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Fears that Groote Schuur's heart unit may July 18, 1997

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Gustav Thiel

GROOTE SCHUUR Hospital's famed heart transplant unit could close down within months if government and private funding continue to dry up.

Its existence is endangered because the cardio-thoracic unit, of which it forms a part, is under the financial whip. The government is concentrating on primary health care, and discussions about wider funding have thus far proved fruitless.

Apart from heart transplants, the unit performs about 1 000 major operations a year. It is already drastically reduced from the glory days of 1967 when Dr Chris Barnard performed the world's first heart transplant. The tally since then is 418 transplants, mainly on South Africans and Namibians.

Groote Schuur's budget of R519-million in 1996/97 is down to R375-million for 1997/98. No figures are available for the cardio- thoracic unit because it does not have specific funding. But since 1995 the unit has lost nearly 50% of its staff because of budget cuts. The annual 50 transplants dropped for the first time last year to only 31.

Despite this, Groote Schuur is still providing internationally accepted standards of service and facilities, insists Dr Mike Worthington, a surgeon in the unit.

"We are able to do this mainly due to extraordinary commitment from our staff who work long hours often way beyond the call of duty," he says. "It would thus be unfair to say the situation at Groote Schuur is chaotic. We are, however, stretched to the limit and I cannot envisage maintaining the level of service for much longer."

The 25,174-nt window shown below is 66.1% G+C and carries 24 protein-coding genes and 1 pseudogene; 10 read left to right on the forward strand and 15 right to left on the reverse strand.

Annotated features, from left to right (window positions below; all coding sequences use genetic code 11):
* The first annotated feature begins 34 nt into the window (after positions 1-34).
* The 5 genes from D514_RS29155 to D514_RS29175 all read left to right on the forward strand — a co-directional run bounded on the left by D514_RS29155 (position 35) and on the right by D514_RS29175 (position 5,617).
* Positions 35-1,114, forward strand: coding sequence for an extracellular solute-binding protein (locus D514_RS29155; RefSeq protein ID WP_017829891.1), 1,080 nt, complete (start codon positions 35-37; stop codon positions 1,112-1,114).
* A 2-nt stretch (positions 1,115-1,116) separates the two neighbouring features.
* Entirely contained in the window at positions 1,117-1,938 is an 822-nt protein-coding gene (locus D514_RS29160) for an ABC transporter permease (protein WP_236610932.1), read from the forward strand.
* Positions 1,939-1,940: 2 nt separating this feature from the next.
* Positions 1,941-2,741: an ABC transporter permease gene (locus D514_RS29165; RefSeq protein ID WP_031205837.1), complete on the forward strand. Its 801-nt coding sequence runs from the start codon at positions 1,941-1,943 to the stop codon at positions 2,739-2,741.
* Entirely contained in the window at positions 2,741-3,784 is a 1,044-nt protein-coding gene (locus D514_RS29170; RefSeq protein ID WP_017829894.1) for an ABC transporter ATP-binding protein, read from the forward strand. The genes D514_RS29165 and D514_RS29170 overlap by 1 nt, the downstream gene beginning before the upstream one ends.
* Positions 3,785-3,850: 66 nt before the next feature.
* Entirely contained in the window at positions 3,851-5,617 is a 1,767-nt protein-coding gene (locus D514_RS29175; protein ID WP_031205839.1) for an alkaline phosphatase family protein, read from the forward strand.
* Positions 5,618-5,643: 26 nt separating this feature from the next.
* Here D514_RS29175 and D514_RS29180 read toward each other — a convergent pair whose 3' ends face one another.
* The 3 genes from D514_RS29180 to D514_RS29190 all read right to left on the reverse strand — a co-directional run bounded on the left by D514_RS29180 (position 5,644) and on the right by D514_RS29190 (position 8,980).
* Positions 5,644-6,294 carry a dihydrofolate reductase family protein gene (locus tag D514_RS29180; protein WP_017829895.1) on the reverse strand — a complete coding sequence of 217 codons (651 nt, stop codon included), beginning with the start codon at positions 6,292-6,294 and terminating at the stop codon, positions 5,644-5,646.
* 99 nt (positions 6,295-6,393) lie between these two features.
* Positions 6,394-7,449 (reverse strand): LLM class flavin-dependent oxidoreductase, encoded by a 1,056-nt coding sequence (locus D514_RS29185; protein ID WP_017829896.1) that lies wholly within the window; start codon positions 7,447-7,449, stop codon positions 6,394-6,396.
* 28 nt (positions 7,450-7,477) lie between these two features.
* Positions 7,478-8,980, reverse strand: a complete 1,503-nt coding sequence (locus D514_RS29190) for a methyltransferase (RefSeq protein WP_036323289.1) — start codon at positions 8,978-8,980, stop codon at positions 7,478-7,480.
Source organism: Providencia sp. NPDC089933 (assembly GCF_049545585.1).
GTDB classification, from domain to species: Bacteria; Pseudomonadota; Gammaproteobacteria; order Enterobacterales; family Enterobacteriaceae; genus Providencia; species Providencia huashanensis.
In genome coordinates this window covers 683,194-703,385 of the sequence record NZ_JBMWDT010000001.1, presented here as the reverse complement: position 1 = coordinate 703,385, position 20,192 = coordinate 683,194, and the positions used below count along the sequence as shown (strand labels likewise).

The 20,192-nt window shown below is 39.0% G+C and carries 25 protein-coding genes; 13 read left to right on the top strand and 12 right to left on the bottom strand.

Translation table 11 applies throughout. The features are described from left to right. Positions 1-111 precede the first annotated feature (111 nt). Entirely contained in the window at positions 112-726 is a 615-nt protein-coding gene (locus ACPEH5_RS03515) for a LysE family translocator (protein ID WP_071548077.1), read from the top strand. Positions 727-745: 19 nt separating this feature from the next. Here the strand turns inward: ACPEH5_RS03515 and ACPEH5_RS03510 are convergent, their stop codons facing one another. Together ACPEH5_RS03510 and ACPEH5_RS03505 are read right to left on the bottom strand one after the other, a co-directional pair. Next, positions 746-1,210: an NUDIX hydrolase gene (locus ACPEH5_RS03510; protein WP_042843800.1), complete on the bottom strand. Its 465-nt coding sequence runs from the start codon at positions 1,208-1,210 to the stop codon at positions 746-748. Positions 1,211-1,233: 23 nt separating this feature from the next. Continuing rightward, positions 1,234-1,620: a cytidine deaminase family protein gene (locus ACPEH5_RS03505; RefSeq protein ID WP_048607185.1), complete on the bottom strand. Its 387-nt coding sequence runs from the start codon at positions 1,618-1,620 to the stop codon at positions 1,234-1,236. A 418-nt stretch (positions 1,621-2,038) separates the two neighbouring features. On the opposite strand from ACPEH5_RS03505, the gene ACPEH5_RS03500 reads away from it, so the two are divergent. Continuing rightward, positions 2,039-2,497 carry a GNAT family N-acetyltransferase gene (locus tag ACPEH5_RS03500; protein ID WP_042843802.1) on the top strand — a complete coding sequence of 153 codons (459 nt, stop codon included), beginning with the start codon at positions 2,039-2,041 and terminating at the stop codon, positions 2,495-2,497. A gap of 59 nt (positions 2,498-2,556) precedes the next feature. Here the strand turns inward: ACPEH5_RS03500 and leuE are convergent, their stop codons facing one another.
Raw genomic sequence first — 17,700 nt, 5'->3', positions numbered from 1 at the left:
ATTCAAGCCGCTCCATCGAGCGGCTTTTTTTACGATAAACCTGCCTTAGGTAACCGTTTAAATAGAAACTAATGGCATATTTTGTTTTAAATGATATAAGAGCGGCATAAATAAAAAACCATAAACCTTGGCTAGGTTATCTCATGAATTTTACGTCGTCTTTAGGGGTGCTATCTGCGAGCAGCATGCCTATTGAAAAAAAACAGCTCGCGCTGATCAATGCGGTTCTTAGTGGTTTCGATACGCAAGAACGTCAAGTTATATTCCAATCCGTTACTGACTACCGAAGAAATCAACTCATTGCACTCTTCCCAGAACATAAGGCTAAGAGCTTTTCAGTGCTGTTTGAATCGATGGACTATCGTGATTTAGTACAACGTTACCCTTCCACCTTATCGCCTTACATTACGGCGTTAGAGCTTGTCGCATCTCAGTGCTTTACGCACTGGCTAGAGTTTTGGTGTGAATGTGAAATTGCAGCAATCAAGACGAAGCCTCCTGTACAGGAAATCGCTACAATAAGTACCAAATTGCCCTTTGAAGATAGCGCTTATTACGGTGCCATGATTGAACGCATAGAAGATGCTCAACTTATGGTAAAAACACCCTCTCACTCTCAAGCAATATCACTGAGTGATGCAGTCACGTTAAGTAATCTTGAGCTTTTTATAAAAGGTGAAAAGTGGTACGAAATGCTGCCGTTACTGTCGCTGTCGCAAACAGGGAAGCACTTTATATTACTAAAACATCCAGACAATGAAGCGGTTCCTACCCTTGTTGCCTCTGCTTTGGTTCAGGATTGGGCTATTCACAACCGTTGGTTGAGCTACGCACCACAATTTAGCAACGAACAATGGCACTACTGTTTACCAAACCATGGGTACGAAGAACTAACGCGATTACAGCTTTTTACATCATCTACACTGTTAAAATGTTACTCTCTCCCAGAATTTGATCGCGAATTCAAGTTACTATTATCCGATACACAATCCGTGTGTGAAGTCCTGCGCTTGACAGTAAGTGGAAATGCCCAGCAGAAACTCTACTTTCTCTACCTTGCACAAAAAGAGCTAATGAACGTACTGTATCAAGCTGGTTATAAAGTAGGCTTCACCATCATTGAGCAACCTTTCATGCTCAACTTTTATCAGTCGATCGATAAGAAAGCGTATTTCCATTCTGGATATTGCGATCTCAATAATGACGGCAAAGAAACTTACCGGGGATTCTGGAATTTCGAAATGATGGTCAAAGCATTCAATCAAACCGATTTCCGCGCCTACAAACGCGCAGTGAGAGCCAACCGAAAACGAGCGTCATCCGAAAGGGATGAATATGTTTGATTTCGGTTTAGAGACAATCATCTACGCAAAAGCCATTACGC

Two years ago the unit's head, Dr Johan Brink, started consultations with Minister of Health Dr Nkosazana Zuma, with the aim of creating supra-regional facilities which would concentrate on the treatment of specific medical problems.

He proposed Groote Schuur become the national focal point for heart treatment, with patients referred from provincial hospitals in the rest of the country. According to Worthington, this is being done - but without the government's full support it cannot be properly realised.

He adds that private funding is also drying up, "because of a perception that the kind of tertiary health care we provide is less important than looking after primary health care".

A major fundraising drive in 1995 proved "fruitless", he says. Neither he nor Brink nor hospital representative Phillipa Johnson could supply figures of the hospital's private or government budget.

The chief financial director of the Western Cape Health and Social Services, Dr Gilbert Lourens, told the Mail & Guardian through a representative he would not respond to queries about Groote Schuur's budget.


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